Cell Health: Interview with Greg Barston Part 1
Greg Barston DC MS is a chiropractor who is one of our professions top nutritionists in my humble opinion. He earned his degree from Palmer College of Chiropractic West and a Master’s Degree (MS) in Human Nutrition from the University of Bridgeport. He has board certifications in clinical nutrition, sports medicine, Emergency Medicine (EMT) and is a Registered Herbalist (RH) through the American Herbalists Guild. He has taught has taught numerous clinical nutrition and functional medicine seminars for various organizations since 1993. In addition to his general chiropractic and nutrition practice he was he chief nutrition consultant for the Cancer Support and Education Center for over 12 years. He just wrote an E-Book on nutrition entitled Supercharge Your Cell Vitality. It is a short and concise summary on how the general population can improve their health and vitality by reducing cellular inflammation and maximizing nutrition for modern times.
GDA: Before we get into specifics in your book, what sets it apart from the hundreds of other diet/nutrition books on the market?
GB: It's a bottom-line oriented, informative guide that summarizes key concepts and corrective strategies of nutrition and diet that are lost on the general public. I wrote it mainly for patients and educated consumers who are tired of wading through endless books, internet opinions, newsletters, infomercials, etc. Most people wind up more confused than when they started. Plus, there's a tendency to get caught up in the 'magic pill or potion', instead of focusing on fundamentals. Most of the content is really timeless principles; however what I really wanted to drive home was the fact that people are sicker today than ever before with chronic conditions. The root of these is based in cellular inflammation. Get rid of the chronic cellular inflammatory cascade that's perpetuated by diet, and many conditions will heal on their own.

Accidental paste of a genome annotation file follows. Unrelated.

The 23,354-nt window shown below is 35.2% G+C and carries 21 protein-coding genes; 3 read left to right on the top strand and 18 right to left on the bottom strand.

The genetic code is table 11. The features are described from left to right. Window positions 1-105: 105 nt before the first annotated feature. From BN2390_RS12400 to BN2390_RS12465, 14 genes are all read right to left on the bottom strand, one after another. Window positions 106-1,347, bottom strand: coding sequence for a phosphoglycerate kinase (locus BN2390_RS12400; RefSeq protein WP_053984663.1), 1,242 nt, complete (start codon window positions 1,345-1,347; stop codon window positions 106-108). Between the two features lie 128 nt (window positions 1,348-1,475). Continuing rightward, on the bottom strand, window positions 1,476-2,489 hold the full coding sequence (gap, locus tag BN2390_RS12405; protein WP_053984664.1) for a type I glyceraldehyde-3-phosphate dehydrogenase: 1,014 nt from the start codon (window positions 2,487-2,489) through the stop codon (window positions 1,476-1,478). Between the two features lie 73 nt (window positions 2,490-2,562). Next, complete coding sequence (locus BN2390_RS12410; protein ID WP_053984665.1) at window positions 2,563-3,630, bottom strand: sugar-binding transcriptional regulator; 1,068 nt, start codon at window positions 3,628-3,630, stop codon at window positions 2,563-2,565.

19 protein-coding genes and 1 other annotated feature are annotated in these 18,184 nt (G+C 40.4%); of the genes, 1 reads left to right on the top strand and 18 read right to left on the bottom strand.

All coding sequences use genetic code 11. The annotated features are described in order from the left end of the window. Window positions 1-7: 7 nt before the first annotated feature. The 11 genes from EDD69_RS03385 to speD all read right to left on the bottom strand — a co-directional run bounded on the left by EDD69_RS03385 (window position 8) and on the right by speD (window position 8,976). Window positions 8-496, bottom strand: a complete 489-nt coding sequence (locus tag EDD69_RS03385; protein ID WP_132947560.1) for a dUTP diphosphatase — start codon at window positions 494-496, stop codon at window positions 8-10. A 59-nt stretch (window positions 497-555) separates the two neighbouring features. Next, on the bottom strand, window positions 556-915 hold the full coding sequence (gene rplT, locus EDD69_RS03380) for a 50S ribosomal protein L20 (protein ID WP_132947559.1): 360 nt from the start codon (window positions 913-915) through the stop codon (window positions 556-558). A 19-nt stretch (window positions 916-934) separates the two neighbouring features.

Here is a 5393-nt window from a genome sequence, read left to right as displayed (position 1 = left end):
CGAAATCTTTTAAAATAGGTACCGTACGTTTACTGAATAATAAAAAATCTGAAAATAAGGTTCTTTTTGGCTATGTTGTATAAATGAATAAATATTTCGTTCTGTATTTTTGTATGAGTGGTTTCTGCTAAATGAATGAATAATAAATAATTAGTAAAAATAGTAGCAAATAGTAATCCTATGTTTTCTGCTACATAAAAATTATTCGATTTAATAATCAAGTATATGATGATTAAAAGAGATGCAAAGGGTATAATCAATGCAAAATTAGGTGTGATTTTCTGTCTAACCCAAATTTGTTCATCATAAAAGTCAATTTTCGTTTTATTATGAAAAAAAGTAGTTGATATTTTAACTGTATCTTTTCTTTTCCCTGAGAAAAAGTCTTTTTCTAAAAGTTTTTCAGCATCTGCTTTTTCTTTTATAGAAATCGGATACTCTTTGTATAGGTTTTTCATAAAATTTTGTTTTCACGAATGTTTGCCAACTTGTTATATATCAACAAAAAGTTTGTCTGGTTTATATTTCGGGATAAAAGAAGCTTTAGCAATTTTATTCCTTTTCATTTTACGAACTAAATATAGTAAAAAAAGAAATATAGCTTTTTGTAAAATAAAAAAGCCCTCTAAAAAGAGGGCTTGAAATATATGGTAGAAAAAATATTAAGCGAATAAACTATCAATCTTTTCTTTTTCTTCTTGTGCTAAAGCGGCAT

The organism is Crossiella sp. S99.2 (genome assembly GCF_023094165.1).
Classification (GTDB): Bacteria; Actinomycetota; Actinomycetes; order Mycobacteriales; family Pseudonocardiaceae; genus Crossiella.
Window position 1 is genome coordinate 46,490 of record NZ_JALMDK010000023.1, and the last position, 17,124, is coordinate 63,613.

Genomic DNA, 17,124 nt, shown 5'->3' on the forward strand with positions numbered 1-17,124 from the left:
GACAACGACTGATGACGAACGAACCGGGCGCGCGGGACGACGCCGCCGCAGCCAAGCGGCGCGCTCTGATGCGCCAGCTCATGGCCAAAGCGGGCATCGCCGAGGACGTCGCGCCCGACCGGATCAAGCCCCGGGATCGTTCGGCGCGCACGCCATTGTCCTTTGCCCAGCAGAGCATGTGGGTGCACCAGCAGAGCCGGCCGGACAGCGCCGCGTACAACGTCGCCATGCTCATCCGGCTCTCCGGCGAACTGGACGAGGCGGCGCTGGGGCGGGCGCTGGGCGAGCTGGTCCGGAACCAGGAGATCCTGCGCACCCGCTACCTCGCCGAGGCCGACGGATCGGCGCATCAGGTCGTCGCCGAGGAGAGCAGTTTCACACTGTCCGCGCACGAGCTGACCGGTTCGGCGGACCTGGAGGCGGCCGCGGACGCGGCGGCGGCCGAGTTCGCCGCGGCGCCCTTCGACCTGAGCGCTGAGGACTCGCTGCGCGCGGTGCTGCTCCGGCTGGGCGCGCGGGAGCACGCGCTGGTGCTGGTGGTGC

GB: Great question. First, I don't think the fat re-education is done
yet. Ask the average person about fat, and most still think it's the devil.
Most nutrition savvy docs know better, but it's still an uphill education